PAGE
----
Total Liquids Extracted (Thousand Barrels) U.S. Natural Gas Total Liquids Extracted (Thousand Barrels) Decade Year-0 Year-1 Year-2 Year-3 Year-4 Year-5 Year-6 Year-7 Year-8 Year-9 1980's 569,968 599,518 584,160 571,256 587,502 594,306 569,913 1990's 573,054 602,734 626,320 634,481 635,983 649,149 689,314 690,999 668,011 686,862 2000's 721,895 682,873 681,646 622,291 657,032 619,884 637,635 658,291 673,677 720,612 2010's 749,095 792,481 873,563 937,591 1,124,416 - = No Data Reported; -- = Not

  13. Table 4. Total Petroleum Consumption, Projected vs. Actual

    U.S. Energy Information Administration (EIA) Indexed Site

    Total Petroleum Consumption, Projected vs. Actual" "Projected" " (million barrels)" ,1993,1994,1995,1996,1997,1998,1999,2000,2001,2002,2003,2004,2005,2006,2007,2008,2009,2010,2011,2012,2013 "AEO 1994",6449.55,6566.35,6643,6723.3,6810.9,6880.25,6956.9,7059.1,7124.8,7205.1,7296.35,7376.65,7446,7522.65,7595.65,7665,7712.45,7774.5 "AEO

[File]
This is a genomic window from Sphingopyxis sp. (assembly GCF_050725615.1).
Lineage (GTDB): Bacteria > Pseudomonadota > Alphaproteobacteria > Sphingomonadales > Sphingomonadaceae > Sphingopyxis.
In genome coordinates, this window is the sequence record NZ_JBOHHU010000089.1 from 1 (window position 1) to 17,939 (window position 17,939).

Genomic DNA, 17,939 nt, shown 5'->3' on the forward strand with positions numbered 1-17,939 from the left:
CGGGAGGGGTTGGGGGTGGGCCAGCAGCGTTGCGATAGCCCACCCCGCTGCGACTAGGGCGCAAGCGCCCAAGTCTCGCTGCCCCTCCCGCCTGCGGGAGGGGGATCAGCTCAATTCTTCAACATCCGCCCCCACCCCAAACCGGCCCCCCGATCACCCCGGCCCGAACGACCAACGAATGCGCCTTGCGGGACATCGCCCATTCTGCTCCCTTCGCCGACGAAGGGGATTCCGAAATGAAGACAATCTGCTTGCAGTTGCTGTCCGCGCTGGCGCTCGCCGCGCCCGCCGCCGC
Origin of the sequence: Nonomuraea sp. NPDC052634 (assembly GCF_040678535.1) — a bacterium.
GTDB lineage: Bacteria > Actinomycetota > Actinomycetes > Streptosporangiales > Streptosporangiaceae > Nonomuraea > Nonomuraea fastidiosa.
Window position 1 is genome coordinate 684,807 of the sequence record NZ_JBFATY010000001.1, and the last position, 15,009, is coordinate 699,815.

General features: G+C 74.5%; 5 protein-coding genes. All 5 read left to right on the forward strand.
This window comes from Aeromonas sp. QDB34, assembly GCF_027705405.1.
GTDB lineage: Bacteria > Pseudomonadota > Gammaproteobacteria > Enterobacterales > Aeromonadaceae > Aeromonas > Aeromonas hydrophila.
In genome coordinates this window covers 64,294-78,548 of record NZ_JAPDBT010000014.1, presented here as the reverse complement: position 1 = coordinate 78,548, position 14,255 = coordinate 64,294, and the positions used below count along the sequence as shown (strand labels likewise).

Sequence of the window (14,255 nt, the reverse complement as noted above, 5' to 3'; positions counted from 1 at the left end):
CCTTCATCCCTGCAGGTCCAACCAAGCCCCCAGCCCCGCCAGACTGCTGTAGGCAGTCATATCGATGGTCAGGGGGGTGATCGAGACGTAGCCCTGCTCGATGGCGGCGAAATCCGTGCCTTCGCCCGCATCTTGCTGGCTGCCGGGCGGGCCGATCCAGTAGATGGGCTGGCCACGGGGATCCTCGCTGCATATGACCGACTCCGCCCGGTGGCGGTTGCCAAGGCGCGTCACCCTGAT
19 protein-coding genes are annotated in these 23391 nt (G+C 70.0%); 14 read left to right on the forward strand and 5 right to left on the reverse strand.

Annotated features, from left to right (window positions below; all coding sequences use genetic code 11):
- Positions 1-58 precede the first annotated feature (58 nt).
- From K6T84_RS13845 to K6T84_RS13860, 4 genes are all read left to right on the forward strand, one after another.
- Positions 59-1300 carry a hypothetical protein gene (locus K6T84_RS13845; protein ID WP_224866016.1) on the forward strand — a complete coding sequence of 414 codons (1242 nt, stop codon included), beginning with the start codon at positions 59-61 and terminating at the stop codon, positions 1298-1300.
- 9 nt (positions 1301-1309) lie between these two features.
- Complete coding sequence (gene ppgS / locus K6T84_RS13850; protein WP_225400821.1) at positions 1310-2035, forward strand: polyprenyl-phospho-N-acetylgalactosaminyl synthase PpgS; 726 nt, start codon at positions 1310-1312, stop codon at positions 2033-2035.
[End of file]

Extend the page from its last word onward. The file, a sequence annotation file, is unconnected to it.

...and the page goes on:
14. Total Energy - U.S. Energy Information Administration (EIA)

    U.S. Energy Information Administration (EIA) Indexed Site

    Total Energy Glossary › FAQS › Overview Data Monthly Annual Analysis & Projections Major Topics Most popular Annual Monthly Projections Recurring U.S. States All reports Browse by Tag Alphabetical Frequency Tag Cloud Current Issues & Trends See more › Composition of trade influences goods output, shaping industrial sector energy intensity exportsimportsindustrialAEO2016 Changing U.S. energy mix reflects growing use of natural gas, petroleum, and renewables natural

  15. Table A39. Total Expenditures for Purchased Electricity and Steam